Professional Artist: Getting a Group Show

July 2, 2010 § 3 Comments

I dear friend of mine who is new to exhibiting asked for my advice.

For an artist who is getting started, I would suggest participating in a group show.  Group shows are a great way to develop relationships with galleries, network with other artists, and discover patrons.  They are also less work for the artist than a solo show – the gallery will help install artwork, promote the show, and help arrange the opening.

I thought I’d share some quick tips I’ve gained from years of showing my work.

As always, feel free to comment – your feedback is appreciated! {I’ll be back next week with a new studio update!}

❤ Grace Willard

Components to Submitting an Application

There are some basic things you’ll need in order to get started showing your work.

Work Sample: The first thing you’ll need to show your work is….artwork.  Not just artwork; high quality digital images that clearly represent the artworks you wish to exhibit.  Since not everyone is a photographer, if you have any doubts about the quality of your images find some one who is willing to take photos for you.  You’d be surprised who wants to help!

A work sample usually contains 10 images, but some calls to artists may ask for a different number.  The general rule of thumb is to follow the directions.

Examples: Grace Willard | Kamala Kingsley | Larkin

CV (Artist Resume):  Is  2-3 page document that lists your achievements in the arts.  Some of the information to include would be your artistic education,  exhibits you’ve participated in (if any), awards or publications, and professional artistic memberships.  If you’re really new to exhibiting you can combine your artist statement or bio with your CV until you get more experience.  I suggest creating yours as an  easy to read lists in reverse chronological order.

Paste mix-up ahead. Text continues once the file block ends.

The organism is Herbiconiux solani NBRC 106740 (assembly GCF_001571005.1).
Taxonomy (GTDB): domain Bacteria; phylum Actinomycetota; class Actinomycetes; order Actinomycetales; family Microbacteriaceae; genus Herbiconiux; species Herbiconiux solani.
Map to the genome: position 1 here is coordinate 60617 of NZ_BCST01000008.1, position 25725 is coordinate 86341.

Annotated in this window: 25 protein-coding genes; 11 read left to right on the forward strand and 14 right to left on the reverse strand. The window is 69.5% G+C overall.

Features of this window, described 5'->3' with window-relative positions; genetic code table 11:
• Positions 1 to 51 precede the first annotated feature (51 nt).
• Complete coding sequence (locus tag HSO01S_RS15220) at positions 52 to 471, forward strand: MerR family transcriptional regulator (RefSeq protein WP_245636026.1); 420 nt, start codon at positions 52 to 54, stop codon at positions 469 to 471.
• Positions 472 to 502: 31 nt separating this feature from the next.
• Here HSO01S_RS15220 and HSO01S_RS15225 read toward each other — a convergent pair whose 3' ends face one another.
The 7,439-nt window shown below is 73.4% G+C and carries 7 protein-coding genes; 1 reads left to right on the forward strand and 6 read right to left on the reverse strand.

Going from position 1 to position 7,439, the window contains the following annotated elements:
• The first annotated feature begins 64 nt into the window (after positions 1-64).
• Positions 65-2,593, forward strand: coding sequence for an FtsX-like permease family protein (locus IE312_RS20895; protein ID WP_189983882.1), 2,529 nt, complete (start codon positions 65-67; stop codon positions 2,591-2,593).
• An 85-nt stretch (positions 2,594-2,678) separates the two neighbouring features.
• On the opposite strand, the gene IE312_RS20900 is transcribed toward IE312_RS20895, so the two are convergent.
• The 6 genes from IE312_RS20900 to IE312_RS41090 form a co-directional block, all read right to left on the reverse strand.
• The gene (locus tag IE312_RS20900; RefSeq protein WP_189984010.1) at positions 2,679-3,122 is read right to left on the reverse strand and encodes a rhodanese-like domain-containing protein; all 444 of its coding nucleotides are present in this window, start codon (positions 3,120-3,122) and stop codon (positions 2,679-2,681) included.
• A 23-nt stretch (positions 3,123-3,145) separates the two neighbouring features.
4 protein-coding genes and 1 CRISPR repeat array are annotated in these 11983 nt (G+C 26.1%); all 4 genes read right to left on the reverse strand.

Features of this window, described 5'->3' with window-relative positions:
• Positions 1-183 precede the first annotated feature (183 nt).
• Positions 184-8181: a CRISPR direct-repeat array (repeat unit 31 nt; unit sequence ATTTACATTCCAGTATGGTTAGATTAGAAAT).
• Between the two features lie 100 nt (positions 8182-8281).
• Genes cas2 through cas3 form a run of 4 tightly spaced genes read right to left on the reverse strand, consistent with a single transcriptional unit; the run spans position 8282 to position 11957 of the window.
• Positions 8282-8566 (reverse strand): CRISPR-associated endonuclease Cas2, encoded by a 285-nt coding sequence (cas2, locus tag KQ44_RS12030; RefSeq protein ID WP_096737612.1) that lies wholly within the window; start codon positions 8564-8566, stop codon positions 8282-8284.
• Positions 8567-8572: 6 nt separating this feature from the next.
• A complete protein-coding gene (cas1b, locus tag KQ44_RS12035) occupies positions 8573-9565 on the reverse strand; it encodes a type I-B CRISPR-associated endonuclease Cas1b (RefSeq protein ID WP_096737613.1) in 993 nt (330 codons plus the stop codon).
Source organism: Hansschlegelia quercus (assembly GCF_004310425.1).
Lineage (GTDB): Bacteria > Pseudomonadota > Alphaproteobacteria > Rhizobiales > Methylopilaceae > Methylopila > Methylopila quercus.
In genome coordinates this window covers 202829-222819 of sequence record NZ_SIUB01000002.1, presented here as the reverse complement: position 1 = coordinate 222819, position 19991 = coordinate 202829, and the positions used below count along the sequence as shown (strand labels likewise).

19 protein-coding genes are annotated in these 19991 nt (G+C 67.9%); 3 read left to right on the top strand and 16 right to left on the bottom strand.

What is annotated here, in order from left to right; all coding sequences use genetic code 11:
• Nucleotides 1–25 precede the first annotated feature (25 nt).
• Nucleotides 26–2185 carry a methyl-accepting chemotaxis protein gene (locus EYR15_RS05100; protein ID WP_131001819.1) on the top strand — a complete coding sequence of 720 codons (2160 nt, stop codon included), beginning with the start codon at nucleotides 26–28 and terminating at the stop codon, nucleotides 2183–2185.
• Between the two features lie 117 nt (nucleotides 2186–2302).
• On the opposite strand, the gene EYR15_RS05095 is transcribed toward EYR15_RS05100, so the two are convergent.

Resources:  Writing Your Artist Resume by Annie Stack.

Examples:  Mandy Greer | Diem Chau | Chris Crites

Artist Statement: Is a statement that informs the viewer about your work.  You could use this to address themes in your work more in depth, mention your influences, or describe any unusual materials or processes used to create your work.  As you create more work you’ll need to revise your resume to reflect your artistic growth.  It can be tricky to write about your own work; its important to make sure that it reflects what your work is about not what you’d like your work it be about.  Ask a friend to help proof read and provide feedback before sending your artist statement anywhere.

Resources: Advice from Molly Gordon

Article from Art Business

Examples:| Etsuko Ichikawa | Lucia Neare | Renee Adams

Finding Calls to Artists

Now that you have all of your materials its time to find the right venue.  Here are my top 3:

4 Culture

Artist Trust

Seattle Office of Arts & Cultural Affairs